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When Does Your Child Need a Tutor?

January 22, 2018

 

Learning was difficult for eight-year old Amy.

She was having trouble with verbal expression, handwriting and the academic skills that go with it. Her parents decided to hire a tutor to help her. Today, at age 18, she has graduated from high school and is going to college.

 

“The work we did made a difference for me, so I could be successful,” says Amy.

 

Are your children’s grades slipping? Are they having trouble managing time well? Do they lack confidence and seem to be constantly confused? These may be signs that they need a tutor.

 

Here are our top ten reasons you need to hire a Tutor:

 

1. Helps Establish an Early Foundation

 

Children in the early elementary grades are learning mathematics and acquiring reading comprehension at a rapid rate. Tutoring can support a child’s ability to acquire comprehension skills and decipher concepts before the situation becomes too stressful

 

2. Supports One-on-One Learning

 

Overcrowded classrooms limit a teacher’s ability to answer every child’s questions or offer individualized help to each student. Tutoring gives your child the opportunity to take as much time as he or she needs to understand the work in front of them.

           

3. Builds Confidence and Self Esteem

 

A good tutor will take time to get to know your child, creating a safe space for them to discuss issues that might be affecting their ability to learn.

 

4. Offers Strength-Based Training

 

Tutoring a child in their strong subjects as well as their weaker ones helps build confidence and a love of learning.

 

5. Helps with Common Core Standards

 

The Common Core state standards focus on short answers, essays, and explanations, rather than multiple choice questions. This requires a looking at problems and situations in different ways, and tutors can help ease the transition.

 

6. Transitions a Move to a New Location

 

A change of classmates and unfamiliar environment might make it harder for your children to learn. Whether your child is moving to a new school or moving up to middle or high school, the support of a tutor who is focused solely on their needs can help make the transition much easier.

 

7. Gives Your Child Permission to Struggle

 

Individualized instruction and extra time gives the child permission to struggle without shame and then succeed away from the eyes of peers who might make fun of them or teachers whose expectations may not be realistic.

 

8. Helps Maintain Acquired Skills During the Summer

 

Tutoring can be beneficial to children during the summer months, if you have concerns that they will lose some of the ground they gained over the past year

 

9. Helps Children Ace Standardized Tests

 

Having a tutor who is trained on tests such as the SATs can really help a child perform up to his best.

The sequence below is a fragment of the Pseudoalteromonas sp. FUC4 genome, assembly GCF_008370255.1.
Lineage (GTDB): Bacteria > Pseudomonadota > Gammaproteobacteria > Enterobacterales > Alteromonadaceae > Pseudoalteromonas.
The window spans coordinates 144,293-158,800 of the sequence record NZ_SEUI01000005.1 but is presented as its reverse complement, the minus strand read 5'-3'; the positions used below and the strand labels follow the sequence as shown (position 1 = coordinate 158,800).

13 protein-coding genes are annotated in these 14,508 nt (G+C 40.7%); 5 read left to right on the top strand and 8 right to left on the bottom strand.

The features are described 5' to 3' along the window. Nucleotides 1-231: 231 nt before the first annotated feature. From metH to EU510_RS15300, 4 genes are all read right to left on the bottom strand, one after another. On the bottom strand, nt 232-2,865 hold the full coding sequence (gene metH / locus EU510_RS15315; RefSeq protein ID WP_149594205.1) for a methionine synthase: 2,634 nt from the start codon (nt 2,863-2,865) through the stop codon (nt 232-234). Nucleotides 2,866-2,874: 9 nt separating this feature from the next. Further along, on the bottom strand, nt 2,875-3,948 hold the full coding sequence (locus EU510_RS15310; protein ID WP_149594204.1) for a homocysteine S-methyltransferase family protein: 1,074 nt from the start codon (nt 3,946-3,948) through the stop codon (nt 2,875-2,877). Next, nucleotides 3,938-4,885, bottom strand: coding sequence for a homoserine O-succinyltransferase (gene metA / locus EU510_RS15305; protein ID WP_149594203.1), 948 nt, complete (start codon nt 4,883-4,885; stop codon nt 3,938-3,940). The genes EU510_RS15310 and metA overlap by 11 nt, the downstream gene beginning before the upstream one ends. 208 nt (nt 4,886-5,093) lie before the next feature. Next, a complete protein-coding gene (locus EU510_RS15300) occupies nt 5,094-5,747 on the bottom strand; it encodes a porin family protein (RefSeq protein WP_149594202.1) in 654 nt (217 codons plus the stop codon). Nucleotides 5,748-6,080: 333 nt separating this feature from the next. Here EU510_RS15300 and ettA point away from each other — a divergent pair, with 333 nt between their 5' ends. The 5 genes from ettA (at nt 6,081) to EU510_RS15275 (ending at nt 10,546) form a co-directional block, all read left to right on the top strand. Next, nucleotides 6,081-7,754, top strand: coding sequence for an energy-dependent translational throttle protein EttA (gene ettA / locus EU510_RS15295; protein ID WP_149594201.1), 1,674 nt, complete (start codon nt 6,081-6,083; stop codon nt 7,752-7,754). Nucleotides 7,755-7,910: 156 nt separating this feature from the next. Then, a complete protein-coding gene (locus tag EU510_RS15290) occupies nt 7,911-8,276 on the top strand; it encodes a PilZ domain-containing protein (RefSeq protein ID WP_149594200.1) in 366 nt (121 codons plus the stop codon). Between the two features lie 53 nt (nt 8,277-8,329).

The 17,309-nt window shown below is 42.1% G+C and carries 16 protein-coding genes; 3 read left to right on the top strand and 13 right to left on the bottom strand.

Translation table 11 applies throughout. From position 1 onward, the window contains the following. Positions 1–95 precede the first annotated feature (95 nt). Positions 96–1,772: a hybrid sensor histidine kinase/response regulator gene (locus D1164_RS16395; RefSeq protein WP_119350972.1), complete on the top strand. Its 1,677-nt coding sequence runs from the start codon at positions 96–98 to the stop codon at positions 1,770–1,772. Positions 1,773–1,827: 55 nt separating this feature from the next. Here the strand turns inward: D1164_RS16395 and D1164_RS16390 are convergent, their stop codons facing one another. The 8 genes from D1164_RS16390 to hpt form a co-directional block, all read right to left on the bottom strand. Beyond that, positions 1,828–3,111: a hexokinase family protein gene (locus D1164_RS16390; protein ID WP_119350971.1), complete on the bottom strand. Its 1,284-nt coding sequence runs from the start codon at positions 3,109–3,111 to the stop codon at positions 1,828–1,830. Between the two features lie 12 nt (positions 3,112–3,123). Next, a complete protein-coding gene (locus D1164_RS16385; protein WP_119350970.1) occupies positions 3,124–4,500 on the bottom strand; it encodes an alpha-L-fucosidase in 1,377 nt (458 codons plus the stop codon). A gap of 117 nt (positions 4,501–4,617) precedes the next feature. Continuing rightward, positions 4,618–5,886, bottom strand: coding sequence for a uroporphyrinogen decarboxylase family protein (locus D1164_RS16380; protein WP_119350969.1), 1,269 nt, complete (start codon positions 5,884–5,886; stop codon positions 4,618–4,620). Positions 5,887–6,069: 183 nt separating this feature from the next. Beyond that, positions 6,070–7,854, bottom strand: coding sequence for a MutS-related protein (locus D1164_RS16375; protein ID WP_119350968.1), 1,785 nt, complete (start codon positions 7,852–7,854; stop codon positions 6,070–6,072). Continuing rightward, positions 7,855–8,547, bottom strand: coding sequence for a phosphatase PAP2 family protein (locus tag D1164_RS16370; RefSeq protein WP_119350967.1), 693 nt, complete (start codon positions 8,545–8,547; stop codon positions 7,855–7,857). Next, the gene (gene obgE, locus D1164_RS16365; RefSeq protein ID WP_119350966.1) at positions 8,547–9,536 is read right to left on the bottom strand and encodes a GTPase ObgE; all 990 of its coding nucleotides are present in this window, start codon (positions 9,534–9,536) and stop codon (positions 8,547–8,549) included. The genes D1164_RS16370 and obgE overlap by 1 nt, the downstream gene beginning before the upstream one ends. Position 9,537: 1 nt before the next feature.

10. Eliminates the Parent-Child Homework Wars

 

By the time it’s homework time, most parents are pooped. Tutors can take the pressure off and add to the family’s tranquility of life while teaching kids to be responsible for their own work.

 

 

Different Types of Tutoring

 

Most children can benefit from having someone focused on them, who can support their learning and help them to understand their own learning styles. A good tutor can unlock the door to self-confidence, self acceptance, and a lifelong love of learning.

 

There are many different types of tutoring. To help kids with learning and attention issues, it is important for parents to study the different types to determine which might work best for your child.

 

Remediation

 

This refers to teaching and practicing specific skills to help your child catch up or get closer to grade level. It can focus on areas that are difficult for him or on skills they haven't yet mastered.

 

You might consider this type of tutoring when you child struggles with grade level skills or is falling behind in a certain subject such as reading, writing, or math.

 

Maintenance

 

This refers to practicing skills to help your child stay on track in meeting their academic goals. It may include organization, time management, and study skills to help them manage their workload.

 

This type of tutoring is good when your child works at grade level, but needs help to keep doing so. It’s good for kids with ADHD, executive functioning issues, or a tendency to be overwhelmed by changes in routine or workload.

 

Support

 

This is a combination of remediation and maintenance tutoring. It focuses both on trouble spots and on current work so that your child doesn’t fall further behind.

 

Consider this when your child is struggling in specific skill areas (such as math or reading), but works at grade level in other areas.

 

 

How Can I Find a Tutor?

 

First figure out the area in which your child needs extra help, then:

 

You can also check out the Academic Enrichment section of our site for more information.

 

 

Kathryn Wage, MA, CCC-SLP

Director and Founder